The bad news is there’s only two NBA games tomorrow. The good news is they’re both great, almost must-watch games. The better news is you can watch these games on TV.
The Los Angeles Lakers visiting the Philadelphia 76ers will be live on One Sports at 8:30 AM. The Golden State Warriors hosting the Minnesota Timberwolves then goes live at 11:00 AM on NBA TV Philippines.
Sure, you can always get League Pass so you can dual screen these games on your phone and TV. It's a pretty good double-header to drop a subscription on.
Get LeBron and Embiid some help
LeBron James and Joel Embiid are tired.
James is 37 years old, an age where most NBA superstars either turn into role players or are out of the league entirely. LeBron has been defying Father Time this season, almost single-handedly keeping the Lakers relevant through a time of injuries and hushed discord around the team.
In Year 19, LeBron is averaging 29.1 points, 7.7 rebounds, and 6.3 assists with a 52/35/75 shooting split. He’s played center, forward, guard, coach, and mediator for Los Angeles. In the past, LeBron dropping numbers like these has been enough to carry teams to a stable playoff seed. The Lakers, though, are only eighth in the West with a 24-24 record. If they called this a Kobe tribute, Kobe would have appreciated a better record like maybe 24-8.
Embiid, on the other hand, is not old. In fact, he’s in the prime of his career. His career was filled with disappointment early, entering the league missing his first two seasons due to varying lower limb injuries – never an encouraging development for seven-footers.
Now, at 27 years old, Embiid has panned out beyond anyone’s expectations. He isn’t literally doing things Shaquille O’Neal or Dirk Nowitzki did before, but putting up 29.0 points, 10.8 rebounds, and 4.3 assists a game is special all on its own. In January, he has dropped at least 30 points in 11 of Philly’s 12 games. In the one game he didn’t cross the 30-point mark, Embiid had 25-13-6 in a blowout win over Boston.
Unlike the Lakers, the Sixers have capitalized on their star’s MVP season, going 28-19, just 2.5 games behind first place in the crowded Eastern Conference. Still, it’s worrying that it takes Embiid playing 34 minutes a game to get the Sixers here. Ideally, Embiid would be resting on some nights with a more manageable minutes plan to protect his health, but the Sixers can't afford that.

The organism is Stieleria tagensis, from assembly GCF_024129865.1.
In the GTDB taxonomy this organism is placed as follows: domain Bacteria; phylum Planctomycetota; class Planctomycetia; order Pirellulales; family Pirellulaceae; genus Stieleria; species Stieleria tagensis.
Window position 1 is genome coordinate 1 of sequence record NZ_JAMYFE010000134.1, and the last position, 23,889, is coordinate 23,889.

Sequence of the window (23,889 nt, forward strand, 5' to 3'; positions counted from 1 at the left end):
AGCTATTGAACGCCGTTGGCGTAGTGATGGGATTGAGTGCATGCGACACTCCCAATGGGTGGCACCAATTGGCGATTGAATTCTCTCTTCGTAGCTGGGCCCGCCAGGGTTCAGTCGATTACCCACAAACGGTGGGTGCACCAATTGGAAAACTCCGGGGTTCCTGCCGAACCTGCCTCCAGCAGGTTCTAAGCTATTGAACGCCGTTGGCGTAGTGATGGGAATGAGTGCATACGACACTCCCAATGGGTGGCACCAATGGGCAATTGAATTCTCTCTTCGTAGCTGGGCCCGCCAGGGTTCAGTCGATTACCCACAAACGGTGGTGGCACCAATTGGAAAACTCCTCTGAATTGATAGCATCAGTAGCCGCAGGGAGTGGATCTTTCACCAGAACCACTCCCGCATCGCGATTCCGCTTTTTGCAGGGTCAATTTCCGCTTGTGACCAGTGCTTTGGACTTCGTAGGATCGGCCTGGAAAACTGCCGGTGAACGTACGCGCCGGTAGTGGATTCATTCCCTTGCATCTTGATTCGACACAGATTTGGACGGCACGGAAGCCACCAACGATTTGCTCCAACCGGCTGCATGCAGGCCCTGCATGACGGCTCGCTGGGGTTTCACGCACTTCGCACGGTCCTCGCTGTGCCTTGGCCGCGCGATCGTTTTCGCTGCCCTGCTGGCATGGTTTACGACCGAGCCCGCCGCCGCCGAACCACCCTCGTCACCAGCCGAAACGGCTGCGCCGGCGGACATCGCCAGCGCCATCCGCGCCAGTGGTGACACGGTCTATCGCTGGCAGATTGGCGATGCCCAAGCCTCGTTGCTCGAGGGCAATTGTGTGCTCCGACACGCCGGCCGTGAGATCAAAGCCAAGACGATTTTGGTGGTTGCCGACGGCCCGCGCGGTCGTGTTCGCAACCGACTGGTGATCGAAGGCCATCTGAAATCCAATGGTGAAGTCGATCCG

For LeBron, the Lakers have a good shot at getting better as the lineup gets healthy. Anthony Davis just got back from a knee injury and Russell Westbrook has been trying his best to not be Russell Westbrook. If the Lakers do make it to the playoffs, they’ll be one of the more dangerous lower seeds.
For Embiid, there isn’t a clear answer for what comes next for Philadelphia. There still is no resolution in sight for the Ben Simmons fiasco, a massive shame since Simmons or a star in place of him could have greatly helped the Sixers.
Tomorrow’s game between these embattled superstars should be massive. Who can carry their team to a win?
The one where KAT faces the Splash Bros
The Western Conference this season has been so top- and Lakers-heavy that there’s been barely any time to pay attention to some of the more interesting teams cropping up at the bottom of the playoff ladder.
Of those teams, the Minnesota Timberwolves have been the biggest delight. At 24-23, the Wolves have been mostly inconsistent this season, but their ups have been so fun that their usual downs have become tolerable.
The biggest development for Minnesota has been the improvement of Anthony Edwards. Last season started with Edwards playing more like a running back than a shooting guard. He finished his rookie year with a bang and has mostly carried over the flashes of brilliance to this season. Edwards has upped his points production from 19 to 22 per game while also increasing his efficiency from a paltry 40 percent field goal percentage to a respectable 44.
The true driving force behind everything Minnesota has done is Karl-Anthony Towns. Sure, the improvement of guys like Jared Vanderbilt, Jaden McDaniels, and D’Angelo Russell have opened doors for Minnesota on both ends. But there wouldn’t be any opportunities for other Wolves without Towns’ contributions on both ends.
Towns is the quintessential modern big man – scoring 24.1 points per game with a colorful shot chart while still providing what is expected of a force in the paint with 10.3 boards, 1.1 steals, and 1.3 blocks.
Towns should be an All-Star and we should see him dominate a thinned out Golden State frontcourt. The Warriors have been up-and-down with Draymond Green missing the last two weeks due to a calf injury. There has been no indication that Green will be available tomorrow, so expect Towns to take any Golden State attempt at a small lineup to task.
The Warriors have been on edge lately. They’re still second in the West at 35-13 with a three-game win streak heading into tomorrow. Still, re-integrating Klay Thompson has been more of a challenge than previously foreseen.
But that’s the fun in the Warriors: with Klay back, we now have him and Steph Curry as ticking time bombs for a massive game. Pat Beverly is a good player, but he can’t trick us into believing he can stop either Splash Bro. Not anymore.